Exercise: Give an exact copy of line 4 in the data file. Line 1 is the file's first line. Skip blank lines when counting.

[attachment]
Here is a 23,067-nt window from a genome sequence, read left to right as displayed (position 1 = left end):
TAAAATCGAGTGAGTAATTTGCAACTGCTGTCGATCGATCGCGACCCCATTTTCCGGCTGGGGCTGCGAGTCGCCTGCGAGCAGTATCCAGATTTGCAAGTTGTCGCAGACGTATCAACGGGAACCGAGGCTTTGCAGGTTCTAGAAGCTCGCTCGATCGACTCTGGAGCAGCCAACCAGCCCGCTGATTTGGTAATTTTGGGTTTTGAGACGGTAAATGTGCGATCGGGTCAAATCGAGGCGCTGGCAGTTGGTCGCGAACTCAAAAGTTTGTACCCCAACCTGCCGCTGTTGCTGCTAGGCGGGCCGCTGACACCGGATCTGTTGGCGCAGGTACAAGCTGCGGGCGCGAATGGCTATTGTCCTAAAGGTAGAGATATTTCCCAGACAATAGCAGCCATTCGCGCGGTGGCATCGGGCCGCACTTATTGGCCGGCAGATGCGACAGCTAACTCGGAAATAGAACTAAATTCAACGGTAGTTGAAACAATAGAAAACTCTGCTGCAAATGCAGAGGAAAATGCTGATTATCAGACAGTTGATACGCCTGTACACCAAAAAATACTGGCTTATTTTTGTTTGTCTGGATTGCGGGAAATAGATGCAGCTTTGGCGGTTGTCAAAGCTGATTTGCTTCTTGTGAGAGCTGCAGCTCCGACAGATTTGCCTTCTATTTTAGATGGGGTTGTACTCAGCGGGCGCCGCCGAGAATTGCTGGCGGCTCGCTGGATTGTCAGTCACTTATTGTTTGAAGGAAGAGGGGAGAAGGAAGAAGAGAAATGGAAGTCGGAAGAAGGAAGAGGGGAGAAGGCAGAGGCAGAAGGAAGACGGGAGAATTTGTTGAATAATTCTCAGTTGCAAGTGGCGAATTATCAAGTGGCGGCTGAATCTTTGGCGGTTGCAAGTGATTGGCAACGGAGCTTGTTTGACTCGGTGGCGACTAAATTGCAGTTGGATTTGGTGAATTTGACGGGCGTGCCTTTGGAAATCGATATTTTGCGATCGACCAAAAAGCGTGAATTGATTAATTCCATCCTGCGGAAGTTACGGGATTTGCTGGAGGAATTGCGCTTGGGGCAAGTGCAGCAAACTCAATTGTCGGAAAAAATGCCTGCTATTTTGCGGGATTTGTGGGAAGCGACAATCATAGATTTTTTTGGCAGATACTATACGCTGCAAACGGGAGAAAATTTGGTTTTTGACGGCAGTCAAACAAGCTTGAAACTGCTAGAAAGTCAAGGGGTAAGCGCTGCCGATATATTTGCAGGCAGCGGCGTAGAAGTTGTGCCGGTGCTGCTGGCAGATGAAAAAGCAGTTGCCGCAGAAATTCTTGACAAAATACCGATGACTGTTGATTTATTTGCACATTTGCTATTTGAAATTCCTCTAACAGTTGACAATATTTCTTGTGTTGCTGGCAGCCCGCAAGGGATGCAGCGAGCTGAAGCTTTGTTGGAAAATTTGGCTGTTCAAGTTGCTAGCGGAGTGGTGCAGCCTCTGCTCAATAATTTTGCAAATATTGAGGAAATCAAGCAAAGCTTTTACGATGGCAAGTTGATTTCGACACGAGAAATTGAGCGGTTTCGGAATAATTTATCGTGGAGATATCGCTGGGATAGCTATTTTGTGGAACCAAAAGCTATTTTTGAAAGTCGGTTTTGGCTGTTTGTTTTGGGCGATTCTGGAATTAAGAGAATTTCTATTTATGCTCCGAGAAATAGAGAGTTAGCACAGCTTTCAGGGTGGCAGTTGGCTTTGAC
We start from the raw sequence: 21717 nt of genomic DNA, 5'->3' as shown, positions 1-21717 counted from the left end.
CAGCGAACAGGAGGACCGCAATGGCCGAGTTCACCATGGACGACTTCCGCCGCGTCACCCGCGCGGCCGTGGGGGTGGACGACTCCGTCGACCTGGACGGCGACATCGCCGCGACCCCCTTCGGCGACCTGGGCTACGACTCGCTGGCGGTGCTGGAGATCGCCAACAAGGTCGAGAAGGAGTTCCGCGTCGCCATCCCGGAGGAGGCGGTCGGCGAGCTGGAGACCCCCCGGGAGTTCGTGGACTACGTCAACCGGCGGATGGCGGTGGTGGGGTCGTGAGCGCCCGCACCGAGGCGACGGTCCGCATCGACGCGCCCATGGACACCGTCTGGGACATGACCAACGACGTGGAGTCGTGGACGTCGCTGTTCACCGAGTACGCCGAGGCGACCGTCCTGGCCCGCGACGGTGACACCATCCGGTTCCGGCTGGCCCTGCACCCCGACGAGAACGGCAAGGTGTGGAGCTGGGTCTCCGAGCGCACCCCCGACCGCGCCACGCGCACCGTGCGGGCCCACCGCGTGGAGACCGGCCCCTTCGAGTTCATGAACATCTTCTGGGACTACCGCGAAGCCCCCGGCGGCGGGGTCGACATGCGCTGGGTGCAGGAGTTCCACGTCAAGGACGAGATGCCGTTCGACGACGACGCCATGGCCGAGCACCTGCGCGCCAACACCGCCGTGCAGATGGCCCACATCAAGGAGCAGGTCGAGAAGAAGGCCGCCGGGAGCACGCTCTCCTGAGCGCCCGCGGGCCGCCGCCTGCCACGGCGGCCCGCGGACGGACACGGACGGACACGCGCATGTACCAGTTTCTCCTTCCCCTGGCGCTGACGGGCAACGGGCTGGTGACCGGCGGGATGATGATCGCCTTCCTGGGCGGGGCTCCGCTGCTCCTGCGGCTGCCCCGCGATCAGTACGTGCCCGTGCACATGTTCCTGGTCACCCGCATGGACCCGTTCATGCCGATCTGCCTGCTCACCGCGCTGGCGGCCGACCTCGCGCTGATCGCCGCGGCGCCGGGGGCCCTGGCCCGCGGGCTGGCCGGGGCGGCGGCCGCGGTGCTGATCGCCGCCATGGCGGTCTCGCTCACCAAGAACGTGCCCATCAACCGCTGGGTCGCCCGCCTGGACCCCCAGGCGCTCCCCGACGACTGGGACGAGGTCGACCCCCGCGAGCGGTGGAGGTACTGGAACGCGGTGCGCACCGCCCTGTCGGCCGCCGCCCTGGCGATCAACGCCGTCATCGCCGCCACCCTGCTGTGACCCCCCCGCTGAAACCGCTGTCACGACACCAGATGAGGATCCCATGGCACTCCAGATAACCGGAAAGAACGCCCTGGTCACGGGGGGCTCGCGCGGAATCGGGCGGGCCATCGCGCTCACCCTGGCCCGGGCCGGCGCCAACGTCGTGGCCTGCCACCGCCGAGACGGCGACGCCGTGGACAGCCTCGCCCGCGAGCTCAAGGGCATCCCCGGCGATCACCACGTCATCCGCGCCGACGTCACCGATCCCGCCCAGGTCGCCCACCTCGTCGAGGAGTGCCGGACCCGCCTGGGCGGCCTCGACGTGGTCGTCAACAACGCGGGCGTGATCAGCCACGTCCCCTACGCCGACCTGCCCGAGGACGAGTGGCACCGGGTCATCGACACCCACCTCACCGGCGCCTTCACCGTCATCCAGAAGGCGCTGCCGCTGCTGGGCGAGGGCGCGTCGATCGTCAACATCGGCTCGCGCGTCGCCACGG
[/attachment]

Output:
CAGCGAACAGGAGGACCGCAATGGCCGAGTTCACCATGGACGACTTCCGCCGCGTCACCCGCGCGGCCGTGGGGGTGGACGACTCCGTCGACCTGGACGGCGACATCGCCGCGACCCCCTTCGGCGACCTGGGCTACGACTCGCTGGCGGTGCTGGAGATCGCCAACAAGGTCGAGAAGGAGTTCCGCGTCGCCATCCCGGAGGAGGCGGTCGGCGAGCTGGAGACCCCCCGGGAGTTCGTGGACTACGTCAACCGGCGGATGGCGGTGGTGGGGTCGTGAGCGCCCGCACCGAGGCGACGGTCCGCATCGACGCGCCCATGGACACCGTCTGGGACATGACCAACGACGTGGAGTCGTGGACGTCGCTGTTCACCGAGTACGCCGAGGCGACCGTCCTGGCCCGCGACGGTGACACCATCCGGTTCCGGCTGGCCCTGCACCCCGACGAGAACGGCAAGGTGTGGAGCTGGGTCTCCGAGCGCACCCCCGACCGCGCCACGCGCACCGTGCGGGCCCACCGCGTGGAGACCGGCCCCTTCGAGTTCATGAACATCTTCTGGGACTACCGCGAAGCCCCCGGCGGCGGGGTCGACATGCGCTGGGTGCAGGAGTTCCACGTCAAGGACGAGATGCCGTTCGACGACGACGCCATGGCCGAGCACCTGCGCGCCAACACCGCCGTGCAGATGGCCCACATCAAGGAGCAGGTCGAGAAGAAGGCCGCCGGGAGCACGCTCTCCTGAGCGCCCGCGGGCCGCCGCCTGCCACGGCGGCCCGCGGACGGACACGGACGGACACGCGCATGTACCAGTTTCTCCTTCCCCTGGCGCTGACGGGCAACGGGCTGGTGACCGGCGGGATGATGATCGCCTTCCTGGGCGGGGCTCCGCTGCTCCTGCGGCTGCCCCGCGATCAGTACGTGCCCGTGCACATGTTCCTGGTCACCCGCATGGACCCGTTCATGCCGATCTGCCTGCTCACCGCGCTGGCGGCCGACCTCGCGCTGATCGCCGCGGCGCCGGGGGCCCTGGCCCGCGGGCTGGCCGGGGCGGCGGCCGCGGTGCTGATCGCCGCCATGGCGGTCTCGCTCACCAAGAACGTGCCCATCAACCGCTGGGTCGCCCGCCTGGACCCCCAGGCGCTCCCCGACGACTGGGACGAGGTCGACCCCCGCGAGCGGTGGAGGTACTGGAACGCGGTGCGCACCGCCCTGTCGGCCGCCGCCCTGGCGATCAACGCCGTCATCGCCGCCACCCTGCTGTGACCCCCCCGCTGAAACCGCTGTCACGACACCAGATGAGGATCCCATGGCACTCCAGATAACCGGAAAGAACGCCCTGGTCACGGGGGGCTCGCGCGGAATCGGGCGGGCCATCGCGCTCACCCTGGCCCGGGCCGGCGCCAACGTCGTGGCCTGCCACCGCCGAGACGGCGACGCCGTGGACAGCCTCGCCCGCGAGCTCAAGGGCATCCCCGGCGATCACCACGTCATCCGCGCCGACGTCACCGATCCCGCCCAGGTCGCCCACCTCGTCGAGGAGTGCCGGACCCGCCTGGGCGGCCTCGACGTGGTCGTCAACAACGCGGGCGTGATCAGCCACGTCCCCTACGCCGACCTGCCCGAGGACGAGTGGCACCGGGTCATCGACACCCACCTCACCGGCGCCTTCACCGTCATCCAGAAGGCGCTGCCGCTGCTGGGCGAGGGCGCGTCGATCGTCAACATCGGCTCGCGCGTCGCCACGG